19 May 2021
As tenant engagement lead at Cadwyn, I spend my days thinking about how the organisation can place tenants at the heart of service and business delivery, and how to go about creating the mechanisms needed to achieve this. The right to participate is crucial to our sector, however there are many barriers (real and perceived) that are often aligned with equality and social justice issues that prevent the true capturing of tenant voice in housing.
Although I am relatively new to the sector having only been at Cadwyn since September 2020, I am no stranger to the sector’s struggles with tenant engagement.
Pre-pandemic, a common reality for many housing associations (certainly not all!) was that there were a small number of heavily engaged tenants while the majority of the wider tenant population were not involved, nor were they inclined to be.
The challenge for us as providers was primarily focused around increasing numbers of engaged tenants and diversifying our pool of engaged tenants. On the other hand, the barrier for tenants around engagement often included matters such as our offers not being relevant to them, requiring too much commitment and being nowhere near as inclusive as they ought to have been.
During the pandemic, the challenges around tenant engagement have changed. Providing a digital offer of engagement and tenants being comfortable it has been tough.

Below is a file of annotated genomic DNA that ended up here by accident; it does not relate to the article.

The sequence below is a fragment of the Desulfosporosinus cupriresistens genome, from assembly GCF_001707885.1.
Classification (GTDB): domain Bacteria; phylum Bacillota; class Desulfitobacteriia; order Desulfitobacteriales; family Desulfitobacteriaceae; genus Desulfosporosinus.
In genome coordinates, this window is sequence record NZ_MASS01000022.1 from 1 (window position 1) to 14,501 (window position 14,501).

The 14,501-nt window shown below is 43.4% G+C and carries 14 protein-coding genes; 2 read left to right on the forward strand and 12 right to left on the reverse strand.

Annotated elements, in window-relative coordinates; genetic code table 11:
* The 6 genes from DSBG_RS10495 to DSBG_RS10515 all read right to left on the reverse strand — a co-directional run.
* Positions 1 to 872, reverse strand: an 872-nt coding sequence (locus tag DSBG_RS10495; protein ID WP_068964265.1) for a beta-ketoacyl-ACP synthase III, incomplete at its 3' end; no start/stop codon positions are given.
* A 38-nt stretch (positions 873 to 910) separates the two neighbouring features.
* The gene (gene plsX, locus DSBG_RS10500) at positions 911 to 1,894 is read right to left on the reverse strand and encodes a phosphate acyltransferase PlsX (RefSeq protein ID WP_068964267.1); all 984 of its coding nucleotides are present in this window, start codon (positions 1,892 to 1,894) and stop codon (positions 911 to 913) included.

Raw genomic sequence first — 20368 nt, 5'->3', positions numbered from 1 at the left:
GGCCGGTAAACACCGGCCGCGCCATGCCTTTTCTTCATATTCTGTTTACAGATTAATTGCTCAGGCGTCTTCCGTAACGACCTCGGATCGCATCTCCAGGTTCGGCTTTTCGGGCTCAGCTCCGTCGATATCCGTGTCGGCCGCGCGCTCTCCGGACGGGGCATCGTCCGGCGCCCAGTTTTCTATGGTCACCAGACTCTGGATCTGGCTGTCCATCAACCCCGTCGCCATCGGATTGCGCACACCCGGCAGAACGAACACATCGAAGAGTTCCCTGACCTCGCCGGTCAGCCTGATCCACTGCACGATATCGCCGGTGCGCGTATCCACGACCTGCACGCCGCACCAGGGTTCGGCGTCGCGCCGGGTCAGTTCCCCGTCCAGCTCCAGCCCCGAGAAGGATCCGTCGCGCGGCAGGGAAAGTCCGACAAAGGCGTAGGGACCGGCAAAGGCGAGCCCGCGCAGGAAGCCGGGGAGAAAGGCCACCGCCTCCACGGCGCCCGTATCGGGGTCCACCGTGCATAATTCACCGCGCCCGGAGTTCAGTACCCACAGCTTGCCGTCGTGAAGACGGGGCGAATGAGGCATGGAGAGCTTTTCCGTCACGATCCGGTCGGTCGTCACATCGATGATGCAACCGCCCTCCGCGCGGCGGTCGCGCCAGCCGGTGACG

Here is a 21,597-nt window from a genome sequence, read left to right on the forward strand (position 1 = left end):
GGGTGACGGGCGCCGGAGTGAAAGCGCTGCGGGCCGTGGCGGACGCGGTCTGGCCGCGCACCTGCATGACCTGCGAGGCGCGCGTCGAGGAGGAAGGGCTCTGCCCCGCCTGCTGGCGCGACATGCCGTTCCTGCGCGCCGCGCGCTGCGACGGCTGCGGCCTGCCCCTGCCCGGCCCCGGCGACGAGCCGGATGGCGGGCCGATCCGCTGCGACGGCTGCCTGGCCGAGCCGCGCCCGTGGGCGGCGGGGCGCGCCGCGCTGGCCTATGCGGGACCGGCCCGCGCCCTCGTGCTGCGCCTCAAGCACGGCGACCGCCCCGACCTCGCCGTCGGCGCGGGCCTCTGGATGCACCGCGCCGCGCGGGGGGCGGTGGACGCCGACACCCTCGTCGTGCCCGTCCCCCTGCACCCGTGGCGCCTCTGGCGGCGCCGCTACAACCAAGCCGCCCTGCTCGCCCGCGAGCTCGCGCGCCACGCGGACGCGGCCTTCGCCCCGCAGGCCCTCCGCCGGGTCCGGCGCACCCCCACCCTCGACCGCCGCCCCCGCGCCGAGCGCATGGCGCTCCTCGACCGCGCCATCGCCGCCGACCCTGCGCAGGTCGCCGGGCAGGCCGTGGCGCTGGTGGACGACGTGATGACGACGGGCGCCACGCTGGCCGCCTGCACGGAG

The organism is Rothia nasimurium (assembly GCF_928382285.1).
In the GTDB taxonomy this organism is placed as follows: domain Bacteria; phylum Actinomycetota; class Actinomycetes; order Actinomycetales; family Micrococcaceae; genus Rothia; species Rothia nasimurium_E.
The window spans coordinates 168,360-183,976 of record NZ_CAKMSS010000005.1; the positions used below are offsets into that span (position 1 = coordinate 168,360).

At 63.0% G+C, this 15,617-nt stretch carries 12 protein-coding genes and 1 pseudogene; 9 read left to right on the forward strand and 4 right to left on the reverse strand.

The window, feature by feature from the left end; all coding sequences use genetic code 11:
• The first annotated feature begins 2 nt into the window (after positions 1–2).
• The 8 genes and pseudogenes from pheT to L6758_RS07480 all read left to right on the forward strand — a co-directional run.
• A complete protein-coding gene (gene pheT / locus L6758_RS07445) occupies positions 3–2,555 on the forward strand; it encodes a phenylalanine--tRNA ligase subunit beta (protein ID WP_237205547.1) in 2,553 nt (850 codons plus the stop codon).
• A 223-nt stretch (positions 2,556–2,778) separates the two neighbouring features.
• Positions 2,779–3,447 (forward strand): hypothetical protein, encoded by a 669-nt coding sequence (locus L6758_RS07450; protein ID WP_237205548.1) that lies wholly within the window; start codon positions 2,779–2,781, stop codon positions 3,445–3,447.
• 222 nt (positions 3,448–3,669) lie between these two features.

I’ll be honest, at the start of the pandemic I was slightly shocked to realise the degree of digital exclusion amongst people in our communities. This is despite having knowledge of how digital exclusion has impacted and continues to impact the tenants we support and the people around them. Access to suitable equipment; WiFi, a safe space at home to engage in Zoom meetings etc, is not a privilege everyone has.
My own lived experience coming from a Bangladeshi household has meant that often, wider family members have relied on me and other second-gen family members to access the internet. For the first time, we couldn’t just pop over to one another’s house to help each other and I feel that this new environment teamed with digital exclusion has led to a newfound isolation for many.
It seems to be that the digital offer has in some ways removed barriers and given us fresh and relevant opportunities to engage with different groups of tenants whilst simultaneously, cutting other people off from engagement completely. For me, this is all linked to equality and social justice and ultimately privilege and lack thereof.
My ‘take-away’ from working in an engagement role during a world-wide pandemic has been that we as a sector are too reliant on a traditional model of tenant engagement, one which relies on us as an organisation putting things together for tenants to give us their views on. I don’t think this form of engagement is working for housing associations anymore but more importantly, I do not feel it is working for tenants either.
We have a unique opportunity to create a new and more relevant model of engagement based on large scale data insights. This is the information that we are getting from our tenants daily, but I must emphasise that for this type of model to work in practice, getting data capture ‘right’ is integral.
My ideas for this are still in their infancy and require a lot more work and research, which is why I’m looking forward to discussing this further at this year’s TAI 2021.
Nazia Azad-Warren is tenant engagement manager at Cadwyn.